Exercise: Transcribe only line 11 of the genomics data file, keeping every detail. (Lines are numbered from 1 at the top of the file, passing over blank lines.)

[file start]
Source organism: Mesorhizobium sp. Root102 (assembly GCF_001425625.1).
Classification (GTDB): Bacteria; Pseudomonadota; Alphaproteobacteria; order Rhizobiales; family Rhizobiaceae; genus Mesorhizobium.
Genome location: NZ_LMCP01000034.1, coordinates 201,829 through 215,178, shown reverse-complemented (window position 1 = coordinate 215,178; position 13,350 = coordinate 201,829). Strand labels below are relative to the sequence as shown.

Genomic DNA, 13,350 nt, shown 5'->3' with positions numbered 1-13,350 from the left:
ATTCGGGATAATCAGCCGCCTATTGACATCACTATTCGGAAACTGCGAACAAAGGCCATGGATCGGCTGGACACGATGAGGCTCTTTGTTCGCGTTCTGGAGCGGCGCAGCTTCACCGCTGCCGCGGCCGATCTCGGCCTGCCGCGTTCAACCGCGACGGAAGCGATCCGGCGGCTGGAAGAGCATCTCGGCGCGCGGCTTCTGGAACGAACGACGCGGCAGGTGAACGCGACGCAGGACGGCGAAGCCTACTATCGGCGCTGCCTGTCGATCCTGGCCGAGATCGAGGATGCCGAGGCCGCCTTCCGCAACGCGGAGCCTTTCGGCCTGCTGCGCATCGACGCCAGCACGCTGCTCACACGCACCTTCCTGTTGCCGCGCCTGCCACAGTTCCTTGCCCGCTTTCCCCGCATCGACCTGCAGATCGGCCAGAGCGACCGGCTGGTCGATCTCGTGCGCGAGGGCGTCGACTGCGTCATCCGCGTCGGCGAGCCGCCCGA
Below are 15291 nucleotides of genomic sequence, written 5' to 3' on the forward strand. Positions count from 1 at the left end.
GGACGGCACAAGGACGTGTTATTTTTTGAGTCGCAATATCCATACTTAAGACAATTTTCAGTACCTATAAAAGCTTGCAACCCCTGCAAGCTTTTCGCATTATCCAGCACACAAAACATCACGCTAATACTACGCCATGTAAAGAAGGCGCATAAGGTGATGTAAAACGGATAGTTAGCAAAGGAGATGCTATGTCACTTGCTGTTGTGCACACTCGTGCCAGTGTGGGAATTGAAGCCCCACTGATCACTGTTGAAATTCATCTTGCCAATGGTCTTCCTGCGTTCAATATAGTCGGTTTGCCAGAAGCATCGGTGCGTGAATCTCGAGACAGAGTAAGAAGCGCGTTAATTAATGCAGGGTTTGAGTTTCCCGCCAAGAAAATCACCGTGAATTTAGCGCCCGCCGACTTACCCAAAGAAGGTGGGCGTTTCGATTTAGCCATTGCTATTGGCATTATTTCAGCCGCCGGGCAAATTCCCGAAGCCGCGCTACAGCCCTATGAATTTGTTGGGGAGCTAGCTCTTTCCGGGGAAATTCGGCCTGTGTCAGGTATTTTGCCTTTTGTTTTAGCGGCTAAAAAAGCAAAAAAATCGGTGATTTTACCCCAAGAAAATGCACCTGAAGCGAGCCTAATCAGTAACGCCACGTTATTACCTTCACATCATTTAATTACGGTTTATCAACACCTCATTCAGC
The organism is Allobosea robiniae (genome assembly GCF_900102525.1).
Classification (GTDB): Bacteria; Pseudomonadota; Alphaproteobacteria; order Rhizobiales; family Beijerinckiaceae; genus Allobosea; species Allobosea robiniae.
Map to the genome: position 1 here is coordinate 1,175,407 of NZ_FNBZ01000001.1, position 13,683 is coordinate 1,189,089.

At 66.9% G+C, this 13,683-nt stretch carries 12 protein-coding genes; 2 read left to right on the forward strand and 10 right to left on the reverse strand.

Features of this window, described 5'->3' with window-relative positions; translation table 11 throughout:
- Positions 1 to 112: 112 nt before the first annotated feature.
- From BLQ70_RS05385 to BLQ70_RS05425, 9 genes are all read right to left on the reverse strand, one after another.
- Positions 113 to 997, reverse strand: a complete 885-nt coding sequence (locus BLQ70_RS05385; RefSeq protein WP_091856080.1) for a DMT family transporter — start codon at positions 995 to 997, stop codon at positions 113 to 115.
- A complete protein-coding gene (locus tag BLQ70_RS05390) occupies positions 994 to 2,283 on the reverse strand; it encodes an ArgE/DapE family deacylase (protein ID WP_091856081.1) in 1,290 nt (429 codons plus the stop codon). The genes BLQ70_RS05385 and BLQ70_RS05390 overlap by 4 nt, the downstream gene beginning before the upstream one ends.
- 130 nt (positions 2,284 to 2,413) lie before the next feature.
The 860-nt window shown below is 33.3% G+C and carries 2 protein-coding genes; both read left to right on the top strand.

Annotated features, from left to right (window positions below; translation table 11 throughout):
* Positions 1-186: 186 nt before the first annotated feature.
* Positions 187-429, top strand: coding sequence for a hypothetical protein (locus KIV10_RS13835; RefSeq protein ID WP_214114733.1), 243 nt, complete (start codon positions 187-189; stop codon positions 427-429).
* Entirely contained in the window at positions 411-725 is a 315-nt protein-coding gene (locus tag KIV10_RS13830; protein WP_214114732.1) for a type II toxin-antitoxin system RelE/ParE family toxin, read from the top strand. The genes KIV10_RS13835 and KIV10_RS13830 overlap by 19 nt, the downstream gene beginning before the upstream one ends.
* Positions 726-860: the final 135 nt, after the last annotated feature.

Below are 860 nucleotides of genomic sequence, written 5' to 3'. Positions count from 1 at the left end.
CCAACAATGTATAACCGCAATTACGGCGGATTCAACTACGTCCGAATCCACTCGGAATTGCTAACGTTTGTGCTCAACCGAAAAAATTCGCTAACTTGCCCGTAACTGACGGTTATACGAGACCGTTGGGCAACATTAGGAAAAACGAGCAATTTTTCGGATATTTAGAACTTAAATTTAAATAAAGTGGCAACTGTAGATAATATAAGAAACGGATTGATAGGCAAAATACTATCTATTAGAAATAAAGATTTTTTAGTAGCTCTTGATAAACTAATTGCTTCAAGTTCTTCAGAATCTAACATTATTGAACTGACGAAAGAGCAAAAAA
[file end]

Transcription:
At 66.9% G+C, this 13,683-nt stretch carries 12 protein-coding genes; 2 read left to right on the forward strand and 10 right to left on the reverse strand.